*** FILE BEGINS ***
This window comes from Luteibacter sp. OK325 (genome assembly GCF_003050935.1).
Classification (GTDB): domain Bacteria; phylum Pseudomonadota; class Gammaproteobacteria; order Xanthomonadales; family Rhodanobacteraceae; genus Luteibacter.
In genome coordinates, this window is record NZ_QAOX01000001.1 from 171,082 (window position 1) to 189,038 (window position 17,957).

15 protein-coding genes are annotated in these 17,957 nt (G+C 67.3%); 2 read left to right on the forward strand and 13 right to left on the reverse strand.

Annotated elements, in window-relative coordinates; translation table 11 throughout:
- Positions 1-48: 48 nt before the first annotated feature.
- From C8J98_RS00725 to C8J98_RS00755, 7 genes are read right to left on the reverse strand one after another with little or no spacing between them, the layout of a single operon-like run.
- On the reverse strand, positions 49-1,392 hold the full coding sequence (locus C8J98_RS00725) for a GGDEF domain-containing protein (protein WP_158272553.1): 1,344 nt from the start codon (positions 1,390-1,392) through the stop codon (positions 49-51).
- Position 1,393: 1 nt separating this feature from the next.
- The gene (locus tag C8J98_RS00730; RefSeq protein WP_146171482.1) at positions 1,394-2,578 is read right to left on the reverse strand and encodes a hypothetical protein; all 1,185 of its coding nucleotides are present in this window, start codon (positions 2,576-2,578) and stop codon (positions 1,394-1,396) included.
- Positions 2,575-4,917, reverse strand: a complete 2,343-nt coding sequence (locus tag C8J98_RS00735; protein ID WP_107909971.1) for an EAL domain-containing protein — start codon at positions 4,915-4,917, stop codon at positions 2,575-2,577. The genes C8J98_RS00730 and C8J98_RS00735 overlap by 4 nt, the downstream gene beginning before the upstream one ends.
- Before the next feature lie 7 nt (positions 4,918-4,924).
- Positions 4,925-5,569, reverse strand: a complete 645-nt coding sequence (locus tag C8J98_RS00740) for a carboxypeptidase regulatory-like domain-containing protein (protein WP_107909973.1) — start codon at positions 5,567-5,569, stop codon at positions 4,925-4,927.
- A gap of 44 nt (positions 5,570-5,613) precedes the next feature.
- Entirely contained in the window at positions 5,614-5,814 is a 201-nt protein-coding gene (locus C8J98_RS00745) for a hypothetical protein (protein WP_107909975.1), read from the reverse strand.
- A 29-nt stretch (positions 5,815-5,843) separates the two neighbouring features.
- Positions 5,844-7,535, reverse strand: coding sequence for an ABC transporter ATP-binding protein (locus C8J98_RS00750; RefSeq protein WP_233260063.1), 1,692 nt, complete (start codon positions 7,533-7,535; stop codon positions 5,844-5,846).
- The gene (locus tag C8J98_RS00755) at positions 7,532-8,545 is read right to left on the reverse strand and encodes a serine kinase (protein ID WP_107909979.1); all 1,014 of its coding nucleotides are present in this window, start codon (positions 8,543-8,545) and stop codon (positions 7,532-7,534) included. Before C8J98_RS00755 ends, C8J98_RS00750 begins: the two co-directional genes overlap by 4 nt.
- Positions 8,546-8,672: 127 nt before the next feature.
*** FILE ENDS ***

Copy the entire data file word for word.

This window comes from Luteibacter sp. OK325 (genome assembly GCF_003050935.1).
Classification (GTDB): domain Bacteria; phylum Pseudomonadota; class Gammaproteobacteria; order Xanthomonadales; family Rhodanobacteraceae; genus Luteibacter.
In genome coordinates, this window is record NZ_QAOX01000001.1 from 171,082 (window position 1) to 189,038 (window position 17,957).

15 protein-coding genes are annotated in these 17,957 nt (G+C 67.3%); 2 read left to right on the forward strand and 13 right to left on the reverse strand.

Annotated elements, in window-relative coordinates; translation table 11 throughout:
- Positions 1-48: 48 nt before the first annotated feature.
- From C8J98_RS00725 to C8J98_RS00755, 7 genes are read right to left on the reverse strand one after another with little or no spacing between them, the layout of a single operon-like run.
- On the reverse strand, positions 49-1,392 hold the full coding sequence (locus C8J98_RS00725) for a GGDEF domain-containing protein (protein WP_158272553.1): 1,344 nt from the start codon (positions 1,390-1,392) through the stop codon (positions 49-51).
- Position 1,393: 1 nt separating this feature from the next.
- The gene (locus tag C8J98_RS00730; RefSeq protein WP_146171482.1) at positions 1,394-2,578 is read right to left on the reverse strand and encodes a hypothetical protein; all 1,185 of its coding nucleotides are present in this window, start codon (positions 2,576-2,578) and stop codon (positions 1,394-1,396) included.
- Positions 2,575-4,917, reverse strand: a complete 2,343-nt coding sequence (locus tag C8J98_RS00735; protein ID WP_107909971.1) for an EAL domain-containing protein — start codon at positions 4,915-4,917, stop codon at positions 2,575-2,577. The genes C8J98_RS00730 and C8J98_RS00735 overlap by 4 nt, the downstream gene beginning before the upstream one ends.
- Before the next feature lie 7 nt (positions 4,918-4,924).
- Positions 4,925-5,569, reverse strand: a complete 645-nt coding sequence (locus tag C8J98_RS00740) for a carboxypeptidase regulatory-like domain-containing protein (protein WP_107909973.1) — start codon at positions 5,567-5,569, stop codon at positions 4,925-4,927.
- A gap of 44 nt (positions 5,570-5,613) precedes the next feature.
- Entirely contained in the window at positions 5,614-5,814 is a 201-nt protein-coding gene (locus C8J98_RS00745) for a hypothetical protein (protein WP_107909975.1), read from the reverse strand.
- A 29-nt stretch (positions 5,815-5,843) separates the two neighbouring features.
- Positions 5,844-7,535, reverse strand: coding sequence for an ABC transporter ATP-binding protein (locus C8J98_RS00750; RefSeq protein WP_233260063.1), 1,692 nt, complete (start codon positions 7,533-7,535; stop codon positions 5,844-5,846).
- The gene (locus tag C8J98_RS00755) at positions 7,532-8,545 is read right to left on the reverse strand and encodes a serine kinase (protein ID WP_107909979.1); all 1,014 of its coding nucleotides are present in this window, start codon (positions 8,543-8,545) and stop codon (positions 7,532-7,534) included. Before C8J98_RS00755 ends, C8J98_RS00750 begins: the two co-directional genes overlap by 4 nt.
- Positions 8,546-8,672: 127 nt before the next feature.